Passbolt can be used both as a SaaS cloud-service, or it can be self-hosted on your own server. But self-hosting doesn’t mean you get all the features. You’ll still have to purchase a subscription, which, as far as I can tell, will cost you the same as using the cloud-based version.
I’m also not sure how mature Passbolt is. All the screenshots I’ve found has an “alpha”-tag slapped to them, and several of the premium features are not yet implemented.
KeePassXC is an open source community fork of KeePassX, which is a cross-platform port of KeePass for Windows. I can’t use KeePass because it’s Windows only, and KeePassX hasn’t been in active development in quite a while. The most recent KeePass release was back in 2016.
KeePassXC, on the other hand, is in active development. It’s not a web-based password manager, but an application that you download and install on your computer. In this day and age, that might sound old fashioned. But that KeePassXC doesn’t require the user to run any server software, makes it very easy to get up and running quickly.
The password manager has all the features you’d except. You can store usernames, passwords, notes and other information in an encrypted database. The database can be secured with a password. More advanced users can use a key file, a YubiKey challenge, or any combination of the three.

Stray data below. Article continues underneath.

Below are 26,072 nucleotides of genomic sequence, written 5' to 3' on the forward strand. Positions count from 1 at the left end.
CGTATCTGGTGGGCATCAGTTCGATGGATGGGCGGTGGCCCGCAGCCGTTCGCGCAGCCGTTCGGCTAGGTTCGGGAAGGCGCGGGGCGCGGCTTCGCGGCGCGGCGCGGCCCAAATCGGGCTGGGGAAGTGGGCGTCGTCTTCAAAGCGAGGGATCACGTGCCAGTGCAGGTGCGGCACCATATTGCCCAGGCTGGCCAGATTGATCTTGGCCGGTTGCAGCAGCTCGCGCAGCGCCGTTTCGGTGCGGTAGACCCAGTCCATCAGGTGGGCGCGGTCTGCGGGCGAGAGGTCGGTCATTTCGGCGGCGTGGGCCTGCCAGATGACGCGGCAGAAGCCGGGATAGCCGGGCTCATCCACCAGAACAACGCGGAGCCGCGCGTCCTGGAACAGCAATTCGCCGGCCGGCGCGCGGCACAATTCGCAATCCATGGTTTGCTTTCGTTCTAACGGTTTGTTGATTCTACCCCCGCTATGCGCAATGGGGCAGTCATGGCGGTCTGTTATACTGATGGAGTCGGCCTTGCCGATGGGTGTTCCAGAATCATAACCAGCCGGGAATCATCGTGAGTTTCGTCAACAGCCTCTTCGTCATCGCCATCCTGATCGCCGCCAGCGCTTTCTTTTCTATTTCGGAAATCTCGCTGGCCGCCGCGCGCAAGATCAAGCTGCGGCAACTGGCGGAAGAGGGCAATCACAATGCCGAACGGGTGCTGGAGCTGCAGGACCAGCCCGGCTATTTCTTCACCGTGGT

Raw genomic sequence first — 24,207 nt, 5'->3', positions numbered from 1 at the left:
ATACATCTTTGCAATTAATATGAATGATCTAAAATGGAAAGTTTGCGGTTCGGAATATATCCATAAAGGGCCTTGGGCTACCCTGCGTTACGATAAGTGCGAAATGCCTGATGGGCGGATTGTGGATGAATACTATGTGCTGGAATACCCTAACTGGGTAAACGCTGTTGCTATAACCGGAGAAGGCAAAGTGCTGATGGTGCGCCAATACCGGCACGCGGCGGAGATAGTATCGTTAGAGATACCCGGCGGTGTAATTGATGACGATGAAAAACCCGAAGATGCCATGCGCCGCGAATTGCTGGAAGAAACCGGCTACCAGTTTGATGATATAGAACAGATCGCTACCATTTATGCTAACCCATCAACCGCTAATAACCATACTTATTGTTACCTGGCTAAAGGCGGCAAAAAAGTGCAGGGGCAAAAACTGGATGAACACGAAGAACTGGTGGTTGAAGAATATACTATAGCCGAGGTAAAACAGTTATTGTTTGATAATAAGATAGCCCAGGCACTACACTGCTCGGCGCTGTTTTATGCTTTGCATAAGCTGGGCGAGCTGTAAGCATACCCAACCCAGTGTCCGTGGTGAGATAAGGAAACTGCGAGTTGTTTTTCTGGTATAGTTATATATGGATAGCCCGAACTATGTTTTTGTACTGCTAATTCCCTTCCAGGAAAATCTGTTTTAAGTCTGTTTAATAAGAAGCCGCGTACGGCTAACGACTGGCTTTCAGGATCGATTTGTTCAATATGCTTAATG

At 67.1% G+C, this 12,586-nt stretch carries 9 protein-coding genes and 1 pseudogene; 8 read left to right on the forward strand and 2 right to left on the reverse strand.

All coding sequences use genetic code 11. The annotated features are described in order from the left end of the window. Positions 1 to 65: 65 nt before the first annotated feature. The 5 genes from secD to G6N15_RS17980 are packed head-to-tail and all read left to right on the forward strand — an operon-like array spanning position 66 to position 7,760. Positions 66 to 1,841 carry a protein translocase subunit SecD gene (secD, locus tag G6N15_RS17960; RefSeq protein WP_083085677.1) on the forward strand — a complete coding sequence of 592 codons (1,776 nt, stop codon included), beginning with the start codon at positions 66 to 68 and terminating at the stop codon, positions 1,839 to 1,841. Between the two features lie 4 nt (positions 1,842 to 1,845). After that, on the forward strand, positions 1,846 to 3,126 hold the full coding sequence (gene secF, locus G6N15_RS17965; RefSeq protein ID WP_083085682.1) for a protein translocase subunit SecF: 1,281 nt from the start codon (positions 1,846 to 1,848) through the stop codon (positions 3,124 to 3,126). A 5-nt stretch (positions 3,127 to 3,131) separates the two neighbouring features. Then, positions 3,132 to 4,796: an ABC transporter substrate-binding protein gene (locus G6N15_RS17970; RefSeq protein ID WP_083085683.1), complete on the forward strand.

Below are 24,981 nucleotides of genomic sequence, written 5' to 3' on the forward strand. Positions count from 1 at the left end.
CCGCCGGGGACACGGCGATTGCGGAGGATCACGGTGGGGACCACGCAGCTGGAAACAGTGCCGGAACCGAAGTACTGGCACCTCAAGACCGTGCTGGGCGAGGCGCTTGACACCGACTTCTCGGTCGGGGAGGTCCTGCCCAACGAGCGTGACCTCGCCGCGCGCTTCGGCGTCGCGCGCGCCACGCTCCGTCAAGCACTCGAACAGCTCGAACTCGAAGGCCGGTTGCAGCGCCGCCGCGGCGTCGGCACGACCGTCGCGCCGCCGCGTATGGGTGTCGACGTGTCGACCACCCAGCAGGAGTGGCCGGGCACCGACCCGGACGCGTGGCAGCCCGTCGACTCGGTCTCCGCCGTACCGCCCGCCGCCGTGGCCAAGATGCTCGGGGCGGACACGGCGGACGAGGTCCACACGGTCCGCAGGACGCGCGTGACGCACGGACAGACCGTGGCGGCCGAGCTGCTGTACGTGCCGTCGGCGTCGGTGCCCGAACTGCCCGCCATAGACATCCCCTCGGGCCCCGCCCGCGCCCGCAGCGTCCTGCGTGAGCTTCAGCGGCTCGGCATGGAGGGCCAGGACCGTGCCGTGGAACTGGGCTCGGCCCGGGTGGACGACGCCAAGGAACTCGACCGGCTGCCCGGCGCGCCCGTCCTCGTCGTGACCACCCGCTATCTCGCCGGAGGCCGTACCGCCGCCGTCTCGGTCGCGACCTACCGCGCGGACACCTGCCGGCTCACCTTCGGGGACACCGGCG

KeePassXC also comes with a password generator, auto-type for automagically filling in login forms, 2FA support with TOTP generation (including Steam Guard), and browser integration through the KeyPassXC-Browser extension. On the more advanced side, KeyPassXC features an SSH agent integration, and a command line interface.
What KeyPassXC is missing, though, is a built-in mechanism for synchronizing the database between multiple devices. If that is something you need, you’ll have to facilitate it yourself. One solution is to use a cloud-based file service, like Dropbox or Nextcloud.
There are no official KeyPassXC apps for Android and iOS. But because KeyPassXC uses the KDBX database format, other people have implemented compatible clients for both operating systems. Examples are KeePass2Android on Android, and Strongbox on iOS.
KeyPassXC looks like a good alternative. But you need to do a little work to get database synchronization across devices working.